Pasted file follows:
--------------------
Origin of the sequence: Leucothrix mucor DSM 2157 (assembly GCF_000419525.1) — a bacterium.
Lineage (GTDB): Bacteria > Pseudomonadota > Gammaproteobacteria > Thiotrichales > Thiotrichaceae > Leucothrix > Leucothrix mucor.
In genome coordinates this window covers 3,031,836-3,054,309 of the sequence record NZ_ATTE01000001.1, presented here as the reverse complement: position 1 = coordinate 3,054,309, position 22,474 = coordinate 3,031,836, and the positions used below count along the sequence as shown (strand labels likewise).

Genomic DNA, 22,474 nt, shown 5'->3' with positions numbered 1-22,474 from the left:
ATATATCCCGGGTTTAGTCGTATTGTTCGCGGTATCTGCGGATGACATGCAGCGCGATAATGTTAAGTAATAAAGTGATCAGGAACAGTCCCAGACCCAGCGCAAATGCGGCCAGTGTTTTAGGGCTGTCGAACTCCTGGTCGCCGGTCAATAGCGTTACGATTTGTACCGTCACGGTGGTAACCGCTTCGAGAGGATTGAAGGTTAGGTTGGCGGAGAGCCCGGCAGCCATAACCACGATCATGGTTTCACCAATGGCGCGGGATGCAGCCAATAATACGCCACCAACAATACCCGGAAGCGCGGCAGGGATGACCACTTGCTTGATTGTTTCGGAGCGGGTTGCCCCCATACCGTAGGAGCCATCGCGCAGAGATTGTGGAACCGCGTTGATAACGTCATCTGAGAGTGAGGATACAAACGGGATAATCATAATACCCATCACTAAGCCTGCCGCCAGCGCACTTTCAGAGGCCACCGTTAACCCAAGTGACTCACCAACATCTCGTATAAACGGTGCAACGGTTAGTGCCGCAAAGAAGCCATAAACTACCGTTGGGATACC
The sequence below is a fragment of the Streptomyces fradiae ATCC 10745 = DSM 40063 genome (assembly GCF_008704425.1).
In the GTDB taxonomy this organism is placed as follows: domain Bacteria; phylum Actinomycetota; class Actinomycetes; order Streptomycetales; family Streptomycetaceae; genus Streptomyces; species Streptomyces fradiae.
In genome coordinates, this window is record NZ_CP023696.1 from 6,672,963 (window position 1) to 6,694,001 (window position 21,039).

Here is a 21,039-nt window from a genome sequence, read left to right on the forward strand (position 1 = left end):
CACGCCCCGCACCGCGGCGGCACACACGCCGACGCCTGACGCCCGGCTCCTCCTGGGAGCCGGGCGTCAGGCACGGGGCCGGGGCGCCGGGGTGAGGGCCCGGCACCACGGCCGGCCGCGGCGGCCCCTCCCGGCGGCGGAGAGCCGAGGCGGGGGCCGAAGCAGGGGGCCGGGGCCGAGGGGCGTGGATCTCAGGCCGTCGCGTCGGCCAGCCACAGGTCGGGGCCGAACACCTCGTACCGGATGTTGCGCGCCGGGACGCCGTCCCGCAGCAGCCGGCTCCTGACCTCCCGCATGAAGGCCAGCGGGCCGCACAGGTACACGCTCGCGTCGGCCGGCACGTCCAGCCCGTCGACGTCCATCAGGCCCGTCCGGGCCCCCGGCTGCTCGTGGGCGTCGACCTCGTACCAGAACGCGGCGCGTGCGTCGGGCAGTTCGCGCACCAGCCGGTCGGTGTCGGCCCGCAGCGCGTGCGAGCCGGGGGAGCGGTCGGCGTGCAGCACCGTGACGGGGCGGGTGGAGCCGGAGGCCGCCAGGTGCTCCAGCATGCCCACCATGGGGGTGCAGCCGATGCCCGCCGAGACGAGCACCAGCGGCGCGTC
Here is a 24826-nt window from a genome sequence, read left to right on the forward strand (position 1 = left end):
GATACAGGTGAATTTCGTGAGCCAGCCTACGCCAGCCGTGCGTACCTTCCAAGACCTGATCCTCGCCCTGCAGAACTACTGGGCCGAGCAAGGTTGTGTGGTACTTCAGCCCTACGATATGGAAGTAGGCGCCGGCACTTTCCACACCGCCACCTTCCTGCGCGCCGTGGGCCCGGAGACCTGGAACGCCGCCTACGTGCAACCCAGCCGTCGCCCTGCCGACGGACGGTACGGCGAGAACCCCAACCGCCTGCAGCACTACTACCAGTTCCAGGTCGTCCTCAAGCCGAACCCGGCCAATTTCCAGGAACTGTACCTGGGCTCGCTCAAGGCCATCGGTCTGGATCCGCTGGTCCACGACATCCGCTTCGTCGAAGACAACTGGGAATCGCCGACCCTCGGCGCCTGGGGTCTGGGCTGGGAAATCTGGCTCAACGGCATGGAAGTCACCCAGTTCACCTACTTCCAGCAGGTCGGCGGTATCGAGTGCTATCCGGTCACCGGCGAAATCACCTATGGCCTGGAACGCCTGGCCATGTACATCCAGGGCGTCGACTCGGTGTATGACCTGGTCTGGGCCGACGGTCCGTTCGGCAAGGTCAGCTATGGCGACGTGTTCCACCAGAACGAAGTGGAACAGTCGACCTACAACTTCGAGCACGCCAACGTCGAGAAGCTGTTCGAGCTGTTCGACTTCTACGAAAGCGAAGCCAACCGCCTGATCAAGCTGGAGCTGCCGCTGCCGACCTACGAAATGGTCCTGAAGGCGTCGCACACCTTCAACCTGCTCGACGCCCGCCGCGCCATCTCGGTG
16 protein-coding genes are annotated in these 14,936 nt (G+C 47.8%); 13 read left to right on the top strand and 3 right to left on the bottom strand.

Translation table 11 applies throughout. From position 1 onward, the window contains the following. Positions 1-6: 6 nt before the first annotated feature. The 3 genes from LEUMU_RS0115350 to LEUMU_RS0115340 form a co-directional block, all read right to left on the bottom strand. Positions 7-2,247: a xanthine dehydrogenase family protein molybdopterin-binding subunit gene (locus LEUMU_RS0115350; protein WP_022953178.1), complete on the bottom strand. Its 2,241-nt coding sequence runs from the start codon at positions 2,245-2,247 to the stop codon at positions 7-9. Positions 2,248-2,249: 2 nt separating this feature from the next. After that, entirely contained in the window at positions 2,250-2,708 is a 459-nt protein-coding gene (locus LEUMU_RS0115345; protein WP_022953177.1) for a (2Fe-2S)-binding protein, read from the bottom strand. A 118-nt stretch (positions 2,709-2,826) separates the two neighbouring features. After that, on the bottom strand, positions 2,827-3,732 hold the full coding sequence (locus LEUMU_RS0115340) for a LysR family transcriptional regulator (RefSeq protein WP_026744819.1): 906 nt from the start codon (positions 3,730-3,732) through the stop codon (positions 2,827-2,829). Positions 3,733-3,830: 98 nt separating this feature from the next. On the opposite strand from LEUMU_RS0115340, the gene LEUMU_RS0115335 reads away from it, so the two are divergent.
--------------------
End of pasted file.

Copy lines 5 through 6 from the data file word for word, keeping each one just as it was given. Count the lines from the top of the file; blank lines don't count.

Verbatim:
ATATATCCCGGGTTTAGTCGTATTGTTCGCGGTATCTGCGGATGACATGCAGCGCGATAATGTTAAGTAATAAAGTGATCAGGAACAGTCCCAGACCCAGCGCAAATGCGGCCAGTGTTTTAGGGCTGTCGAACTCCTGGTCGCCGGTCAATAGCGTTACGATTTGTACCGTCACGGTGGTAACCGCTTCGAGAGGATTGAAGGTTAGGTTGGCGGAGAGCCCGGCAGCCATAACCACGATCATGGTTTCACCAATGGCGCGGGATGCAGCCAATAATACGCCACCAACAATACCCGGAAGCGCGGCAGGGATGACCACTTGCTTGATTGTTTCGGAGCGGGTTGCCCCCATACCGTAGGAGCCATCGCGCAGAGATTGTGGAACCGCGTTGATAACGTCATCTGAGAGTGAGGATACAAACGGGATAATCATAATACCCATCACTAAGCCTGCCGCCAGCGCACTTTCAGAGGCCACCGTTAACCCAAGTGACTCACCAACATCTCGTATAAACGGTGCAACGGTTAGTGCCGCAAAGAAGCCATAAACTACCGTTGGGATACC
The sequence below is a fragment of the Streptomyces fradiae ATCC 10745 = DSM 40063 genome (assembly GCF_008704425.1).